We must realize that there is no good in us apart from Christ. The Word of God tells us in James 1:17 that everything good comes from God. Then Psalm 107:8-9 says that He fills our souls with good. Elsewhere in Psalm 119:68 We are told that God is good, does good and gives good gifts to all of us who belong to Him.

Our being joined to Christ brings about every good that we enjoy in our new life, and we should not take the credit for this good that Christ has produced in us.

No saving good, no eternal good, no God-exalting good, no soul-satisfying good comes to us except as we are connected to Christ.

Therefore, we can claim that abiding in Christ results in our being made Righteous in Him!

January 12, 2024


John 16:33 (NIV) - “I have told you these things, so that in me you may have peace. In this world you will have trouble. But take heart! I have overcome the world.”

As we continue to look at what comes to us from abiding in Christ, today we find the comforting promise of our Lord Jesus linked to the deep and abiding peace that flows from our relationship with Him.  As we journey through life, in an increasingly alien world, abiding overcomes the difficulties of the journey that we experience in this life.  This was true for the disciples and for us as well. When Jesus speaks these words to the disciples, they were about to experience the fear and uncertainty at the coming crucifixion and death of Jesus and from the growing hostility of the ruling religious leaders in Jerusalem towards Jesus and His followers.

So, Jesus took time to reassure His inner circle that His perfect peace would flood their heart and mind, if they would trust the words, He had spoken to them and believe the things He had taught them. They had to know that in this fallen world system they would endure storms. But Jesus says, "But take courage," He said, "I have overcome the world."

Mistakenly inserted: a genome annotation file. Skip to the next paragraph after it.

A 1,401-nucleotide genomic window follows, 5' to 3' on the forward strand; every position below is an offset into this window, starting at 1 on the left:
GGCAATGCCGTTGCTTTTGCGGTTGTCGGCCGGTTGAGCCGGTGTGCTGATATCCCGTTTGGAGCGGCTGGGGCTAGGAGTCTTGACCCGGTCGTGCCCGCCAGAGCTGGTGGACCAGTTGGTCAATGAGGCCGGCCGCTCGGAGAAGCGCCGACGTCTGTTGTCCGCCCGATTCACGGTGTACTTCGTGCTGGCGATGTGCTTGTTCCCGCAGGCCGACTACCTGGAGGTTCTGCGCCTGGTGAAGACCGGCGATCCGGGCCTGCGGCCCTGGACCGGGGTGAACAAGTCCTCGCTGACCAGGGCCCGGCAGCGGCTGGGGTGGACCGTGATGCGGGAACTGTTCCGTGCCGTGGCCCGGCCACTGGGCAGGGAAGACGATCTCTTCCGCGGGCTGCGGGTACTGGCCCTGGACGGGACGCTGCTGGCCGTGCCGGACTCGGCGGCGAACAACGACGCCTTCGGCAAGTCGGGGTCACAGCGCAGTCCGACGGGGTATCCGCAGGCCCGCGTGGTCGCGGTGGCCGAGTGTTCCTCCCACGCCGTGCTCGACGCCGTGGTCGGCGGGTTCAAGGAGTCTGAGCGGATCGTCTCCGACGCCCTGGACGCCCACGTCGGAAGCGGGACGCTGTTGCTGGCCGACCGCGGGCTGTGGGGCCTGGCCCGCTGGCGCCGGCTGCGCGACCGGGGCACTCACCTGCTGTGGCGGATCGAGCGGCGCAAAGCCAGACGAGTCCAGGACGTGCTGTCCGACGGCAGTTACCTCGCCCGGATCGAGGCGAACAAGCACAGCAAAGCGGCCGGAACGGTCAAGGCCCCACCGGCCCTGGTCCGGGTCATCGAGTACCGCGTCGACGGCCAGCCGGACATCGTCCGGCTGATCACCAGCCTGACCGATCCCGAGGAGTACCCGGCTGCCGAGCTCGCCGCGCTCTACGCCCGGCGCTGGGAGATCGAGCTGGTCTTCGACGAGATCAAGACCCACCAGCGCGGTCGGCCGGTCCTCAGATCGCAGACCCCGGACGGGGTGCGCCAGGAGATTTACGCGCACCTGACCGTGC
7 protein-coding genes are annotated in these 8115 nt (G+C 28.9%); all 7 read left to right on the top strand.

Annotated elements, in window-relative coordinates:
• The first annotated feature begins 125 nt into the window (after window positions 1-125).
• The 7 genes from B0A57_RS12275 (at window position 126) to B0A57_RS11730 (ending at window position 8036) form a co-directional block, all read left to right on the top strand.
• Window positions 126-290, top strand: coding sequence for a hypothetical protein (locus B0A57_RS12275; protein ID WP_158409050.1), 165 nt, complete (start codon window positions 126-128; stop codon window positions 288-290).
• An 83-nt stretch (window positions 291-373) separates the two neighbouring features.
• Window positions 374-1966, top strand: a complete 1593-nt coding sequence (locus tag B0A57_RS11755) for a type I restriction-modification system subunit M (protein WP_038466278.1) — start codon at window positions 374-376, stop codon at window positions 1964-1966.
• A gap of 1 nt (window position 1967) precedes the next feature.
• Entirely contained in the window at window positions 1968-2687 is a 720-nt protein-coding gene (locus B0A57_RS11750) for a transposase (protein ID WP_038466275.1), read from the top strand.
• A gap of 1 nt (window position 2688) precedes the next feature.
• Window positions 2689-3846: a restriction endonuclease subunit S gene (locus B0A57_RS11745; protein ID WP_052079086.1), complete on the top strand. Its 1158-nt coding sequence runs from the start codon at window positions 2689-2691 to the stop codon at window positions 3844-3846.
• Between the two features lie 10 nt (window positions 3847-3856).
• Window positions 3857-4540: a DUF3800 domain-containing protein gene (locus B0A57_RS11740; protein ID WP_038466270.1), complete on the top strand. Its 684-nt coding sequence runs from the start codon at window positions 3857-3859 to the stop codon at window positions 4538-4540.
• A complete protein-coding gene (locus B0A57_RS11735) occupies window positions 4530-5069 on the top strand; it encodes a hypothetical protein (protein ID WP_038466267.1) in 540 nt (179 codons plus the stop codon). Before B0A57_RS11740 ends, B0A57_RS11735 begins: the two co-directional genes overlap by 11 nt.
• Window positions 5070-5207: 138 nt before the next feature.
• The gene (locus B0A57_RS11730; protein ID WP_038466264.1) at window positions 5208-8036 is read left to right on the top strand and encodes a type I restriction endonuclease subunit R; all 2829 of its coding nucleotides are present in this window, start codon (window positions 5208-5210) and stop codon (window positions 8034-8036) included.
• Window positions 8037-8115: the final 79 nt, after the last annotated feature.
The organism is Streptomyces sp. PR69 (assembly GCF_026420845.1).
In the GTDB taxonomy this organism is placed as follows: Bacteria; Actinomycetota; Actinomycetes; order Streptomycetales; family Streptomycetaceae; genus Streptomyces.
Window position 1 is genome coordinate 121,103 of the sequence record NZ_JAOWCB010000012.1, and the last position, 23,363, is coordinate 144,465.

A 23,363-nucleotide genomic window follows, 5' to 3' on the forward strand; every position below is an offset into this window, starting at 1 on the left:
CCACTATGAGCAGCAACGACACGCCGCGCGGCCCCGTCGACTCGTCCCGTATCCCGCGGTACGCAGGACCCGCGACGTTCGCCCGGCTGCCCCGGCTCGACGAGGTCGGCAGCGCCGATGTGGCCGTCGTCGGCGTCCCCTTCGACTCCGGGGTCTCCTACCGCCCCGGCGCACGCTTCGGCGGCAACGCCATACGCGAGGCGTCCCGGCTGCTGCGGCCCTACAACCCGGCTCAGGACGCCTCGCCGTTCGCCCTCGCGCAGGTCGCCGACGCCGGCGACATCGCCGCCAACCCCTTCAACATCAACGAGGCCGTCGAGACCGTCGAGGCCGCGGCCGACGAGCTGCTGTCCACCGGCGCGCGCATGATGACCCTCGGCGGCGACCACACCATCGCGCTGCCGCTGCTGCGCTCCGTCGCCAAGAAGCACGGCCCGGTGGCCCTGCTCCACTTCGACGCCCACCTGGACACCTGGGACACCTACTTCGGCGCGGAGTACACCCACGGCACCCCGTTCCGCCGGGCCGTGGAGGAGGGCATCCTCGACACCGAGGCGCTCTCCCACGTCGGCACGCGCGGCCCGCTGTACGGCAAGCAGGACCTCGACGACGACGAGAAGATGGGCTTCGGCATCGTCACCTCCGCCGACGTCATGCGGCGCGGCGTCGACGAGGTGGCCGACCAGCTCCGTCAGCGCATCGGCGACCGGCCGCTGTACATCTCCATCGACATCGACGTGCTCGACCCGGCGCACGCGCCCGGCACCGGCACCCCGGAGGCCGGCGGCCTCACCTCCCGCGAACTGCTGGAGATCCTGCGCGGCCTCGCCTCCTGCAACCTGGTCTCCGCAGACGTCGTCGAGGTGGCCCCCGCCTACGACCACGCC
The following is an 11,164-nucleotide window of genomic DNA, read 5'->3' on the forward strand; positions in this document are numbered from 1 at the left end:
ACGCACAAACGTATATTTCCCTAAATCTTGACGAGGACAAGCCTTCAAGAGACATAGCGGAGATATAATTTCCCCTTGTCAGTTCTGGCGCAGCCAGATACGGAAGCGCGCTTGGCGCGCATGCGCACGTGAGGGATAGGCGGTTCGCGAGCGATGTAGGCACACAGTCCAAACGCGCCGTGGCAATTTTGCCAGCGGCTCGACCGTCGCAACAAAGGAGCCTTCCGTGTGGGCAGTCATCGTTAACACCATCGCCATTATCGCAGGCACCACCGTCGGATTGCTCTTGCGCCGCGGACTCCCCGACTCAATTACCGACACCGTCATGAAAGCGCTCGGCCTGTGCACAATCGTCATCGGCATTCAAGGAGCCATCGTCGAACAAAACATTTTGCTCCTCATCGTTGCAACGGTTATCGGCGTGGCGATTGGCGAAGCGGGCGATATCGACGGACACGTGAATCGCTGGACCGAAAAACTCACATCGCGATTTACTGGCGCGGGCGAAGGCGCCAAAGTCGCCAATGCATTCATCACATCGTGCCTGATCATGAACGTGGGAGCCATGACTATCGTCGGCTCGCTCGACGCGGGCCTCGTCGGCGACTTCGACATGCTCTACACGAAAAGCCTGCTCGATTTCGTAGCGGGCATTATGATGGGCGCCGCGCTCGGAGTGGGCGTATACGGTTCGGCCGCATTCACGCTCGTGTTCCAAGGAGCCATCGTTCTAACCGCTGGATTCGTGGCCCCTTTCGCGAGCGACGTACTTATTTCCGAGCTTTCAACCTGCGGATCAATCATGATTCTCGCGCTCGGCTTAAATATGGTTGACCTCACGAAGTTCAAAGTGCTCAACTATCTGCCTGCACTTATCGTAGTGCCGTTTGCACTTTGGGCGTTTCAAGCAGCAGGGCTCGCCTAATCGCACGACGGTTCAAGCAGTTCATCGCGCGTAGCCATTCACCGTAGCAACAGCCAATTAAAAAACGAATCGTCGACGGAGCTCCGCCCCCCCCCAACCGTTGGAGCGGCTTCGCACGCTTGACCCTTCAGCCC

It seems contradictory that Jesus told the disciples to “take heart” (John 16:33) just as they were about to face the darkest, most troubling time of their lives. The Lord would soon be leaving them (John 16:5–7), and He knew that severe persecution, suffering, and the possibility of death awaited each of His followers.

In the original language, the words translated as “take heart” (NIV) or “be of good courage” (NKJV, ESV, NLT) can also be understood as “be bold,” “be confident,” or “be courageous” (CSB). Jesus takes this opportunity to teach His disciples that there is no other source of inner peace and courage when facing trials outside of abiding in Him. (1 John 2:28)

Think again about the word “abide” which Jesus uses fifteen time in the first ten verses of John 15 in the New King James Version.  Understanding the meaning of this root word in the Greek helps us to understand even better the meaning of abide. To abide is to “dwell,” “remain,” “be present,” and to “be held and kept.” Abiding addresses our posture and place. We must ask where are we and how are we resting in Christ?  The example of the vine and the branches also brings us the imagery of resting in our Lord. This resting suggests that when we dwell in God’s presence and remain in His Word, we experience His power and peace. Abiding is not about any work we do on our own, but it is all about what Jesus has done for us.  Jesus has overcome the world, and we are now held and kept in His peace and promises so that we can enjoy His deep rest.

So, here is another result for believers on abiding in Christ. Jesus’ promise of peace is given all of us who hear and believe His Word. The resulting blessing of abiding is the peace of Jesus is only achieved from abiding in His love. The Lord offers us His perfect peace which can be found “IN HIM.”  "Let not your heart be troubled. You believe in God (GOOD!) Believe also in Me."


January 5, 2024

What Does It Mean to Abide in Christ?